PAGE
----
The King James Bible

King James I (reigned 1603–1625) commissioned an English translation of the Bible from a committee of fifty-four translators. This massive undertaking produced the “King James,” or the “Authorized Version,” in 1611. James intended for the Authorized Version to replace the popular Geneva translation, although it took some time for its influence to take hold. The large folio or lectern printing of the King James Bible shown here was issued with a variety of informational materials, including a note on the translation, a map of the Holy Land, a full calendar of the church year, and an extensive genealogical chart from Adam and Eve to Christ.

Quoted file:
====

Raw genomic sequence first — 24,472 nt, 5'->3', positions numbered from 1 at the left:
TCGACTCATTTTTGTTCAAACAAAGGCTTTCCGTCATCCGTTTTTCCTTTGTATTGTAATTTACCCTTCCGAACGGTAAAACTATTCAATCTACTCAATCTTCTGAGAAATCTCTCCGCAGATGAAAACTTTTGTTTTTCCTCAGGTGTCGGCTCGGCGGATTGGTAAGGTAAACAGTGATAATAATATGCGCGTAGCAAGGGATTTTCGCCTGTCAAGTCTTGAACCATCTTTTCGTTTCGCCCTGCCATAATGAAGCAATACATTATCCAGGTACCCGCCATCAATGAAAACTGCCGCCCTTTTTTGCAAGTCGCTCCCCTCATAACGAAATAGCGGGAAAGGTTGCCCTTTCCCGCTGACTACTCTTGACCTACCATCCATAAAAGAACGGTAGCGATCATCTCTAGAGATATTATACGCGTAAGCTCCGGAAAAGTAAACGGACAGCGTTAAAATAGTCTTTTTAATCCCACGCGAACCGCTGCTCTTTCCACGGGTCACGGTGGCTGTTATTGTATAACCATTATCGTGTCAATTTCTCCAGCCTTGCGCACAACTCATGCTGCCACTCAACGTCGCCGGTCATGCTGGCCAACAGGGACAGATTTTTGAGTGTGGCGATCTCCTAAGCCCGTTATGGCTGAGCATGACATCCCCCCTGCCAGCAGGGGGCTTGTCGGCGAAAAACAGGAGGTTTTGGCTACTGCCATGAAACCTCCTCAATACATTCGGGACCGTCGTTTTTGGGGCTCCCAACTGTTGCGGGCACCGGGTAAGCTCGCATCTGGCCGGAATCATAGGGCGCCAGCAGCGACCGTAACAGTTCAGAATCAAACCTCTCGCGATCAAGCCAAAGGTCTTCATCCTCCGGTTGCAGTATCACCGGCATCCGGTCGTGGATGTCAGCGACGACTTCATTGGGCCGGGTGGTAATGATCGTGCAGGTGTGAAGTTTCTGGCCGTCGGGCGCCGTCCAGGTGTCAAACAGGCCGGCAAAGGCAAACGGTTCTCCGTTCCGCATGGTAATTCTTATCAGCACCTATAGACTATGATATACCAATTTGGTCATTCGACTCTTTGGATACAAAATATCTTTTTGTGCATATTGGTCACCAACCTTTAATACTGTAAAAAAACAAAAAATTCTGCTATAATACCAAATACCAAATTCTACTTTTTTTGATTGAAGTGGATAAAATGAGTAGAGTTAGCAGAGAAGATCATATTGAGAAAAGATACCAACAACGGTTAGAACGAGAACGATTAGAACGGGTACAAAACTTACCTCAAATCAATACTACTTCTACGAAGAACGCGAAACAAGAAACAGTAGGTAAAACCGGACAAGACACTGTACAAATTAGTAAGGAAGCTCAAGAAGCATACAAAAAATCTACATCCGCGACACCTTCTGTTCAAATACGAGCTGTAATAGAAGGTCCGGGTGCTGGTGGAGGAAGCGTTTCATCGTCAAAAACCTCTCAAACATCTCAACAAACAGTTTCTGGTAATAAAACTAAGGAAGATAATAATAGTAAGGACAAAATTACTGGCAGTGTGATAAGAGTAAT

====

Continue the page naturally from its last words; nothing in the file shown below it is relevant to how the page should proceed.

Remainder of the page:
The Holy Bible, Conteyning the Old Testament, and the New. London: Robert Barker, 1611. Rare Book and Special Collections Division, Library of Congress

Call number: BS185 1611

The King James Bible

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